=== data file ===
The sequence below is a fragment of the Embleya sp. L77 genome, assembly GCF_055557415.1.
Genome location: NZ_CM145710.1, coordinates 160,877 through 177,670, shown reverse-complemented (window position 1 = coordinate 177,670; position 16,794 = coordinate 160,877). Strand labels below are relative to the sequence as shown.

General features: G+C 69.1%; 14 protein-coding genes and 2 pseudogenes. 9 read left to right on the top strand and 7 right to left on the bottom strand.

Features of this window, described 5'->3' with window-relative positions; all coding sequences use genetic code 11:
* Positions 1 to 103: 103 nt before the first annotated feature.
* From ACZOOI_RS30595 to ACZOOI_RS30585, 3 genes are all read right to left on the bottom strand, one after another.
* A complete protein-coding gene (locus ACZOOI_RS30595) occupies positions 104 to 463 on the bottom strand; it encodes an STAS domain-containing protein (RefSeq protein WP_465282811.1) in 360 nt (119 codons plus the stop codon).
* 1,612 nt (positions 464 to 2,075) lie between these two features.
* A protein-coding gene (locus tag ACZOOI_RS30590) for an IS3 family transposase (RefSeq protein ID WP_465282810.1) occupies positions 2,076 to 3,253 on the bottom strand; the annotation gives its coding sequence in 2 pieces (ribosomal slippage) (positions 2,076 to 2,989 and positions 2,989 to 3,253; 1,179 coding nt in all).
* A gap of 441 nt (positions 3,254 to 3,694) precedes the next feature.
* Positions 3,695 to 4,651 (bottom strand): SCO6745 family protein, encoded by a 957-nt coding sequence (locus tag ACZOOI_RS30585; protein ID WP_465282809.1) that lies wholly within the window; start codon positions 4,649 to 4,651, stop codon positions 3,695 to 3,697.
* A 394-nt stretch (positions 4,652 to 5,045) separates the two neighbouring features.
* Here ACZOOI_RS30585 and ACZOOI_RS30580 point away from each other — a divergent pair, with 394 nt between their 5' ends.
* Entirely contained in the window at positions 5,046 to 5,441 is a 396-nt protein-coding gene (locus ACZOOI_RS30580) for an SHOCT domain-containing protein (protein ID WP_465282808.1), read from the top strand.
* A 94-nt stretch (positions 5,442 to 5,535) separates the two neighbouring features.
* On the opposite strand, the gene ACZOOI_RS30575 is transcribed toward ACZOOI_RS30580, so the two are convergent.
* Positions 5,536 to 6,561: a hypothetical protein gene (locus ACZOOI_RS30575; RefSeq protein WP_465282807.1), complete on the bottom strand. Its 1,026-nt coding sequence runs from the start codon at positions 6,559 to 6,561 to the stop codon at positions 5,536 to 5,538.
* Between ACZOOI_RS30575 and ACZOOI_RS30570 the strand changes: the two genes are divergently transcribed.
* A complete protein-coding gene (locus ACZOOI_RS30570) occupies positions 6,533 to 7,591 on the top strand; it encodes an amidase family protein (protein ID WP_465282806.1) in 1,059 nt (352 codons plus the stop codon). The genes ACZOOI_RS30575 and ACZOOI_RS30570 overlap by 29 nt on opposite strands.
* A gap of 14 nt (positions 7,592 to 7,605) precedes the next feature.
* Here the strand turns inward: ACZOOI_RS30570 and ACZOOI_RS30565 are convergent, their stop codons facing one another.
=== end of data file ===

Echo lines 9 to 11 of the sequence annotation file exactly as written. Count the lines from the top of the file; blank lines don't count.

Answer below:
* A protein-coding gene (locus tag ACZOOI_RS30590) for an IS3 family transposase (RefSeq protein ID WP_465282810.1) occupies positions 2,076 to 3,253 on the bottom strand; the annotation gives its coding sequence in 2 pieces (ribosomal slippage) (positions 2,076 to 2,989 and positions 2,989 to 3,253; 1,179 coding nt in all).
* A gap of 441 nt (positions 3,254 to 3,694) precedes the next feature.
* Positions 3,695 to 4,651 (bottom strand): SCO6745 family protein, encoded by a 957-nt coding sequence (locus tag ACZOOI_RS30585; protein ID WP_465282809.1) that lies wholly within the window; start codon positions 4,649 to 4,651, stop codon positions 3,695 to 3,697.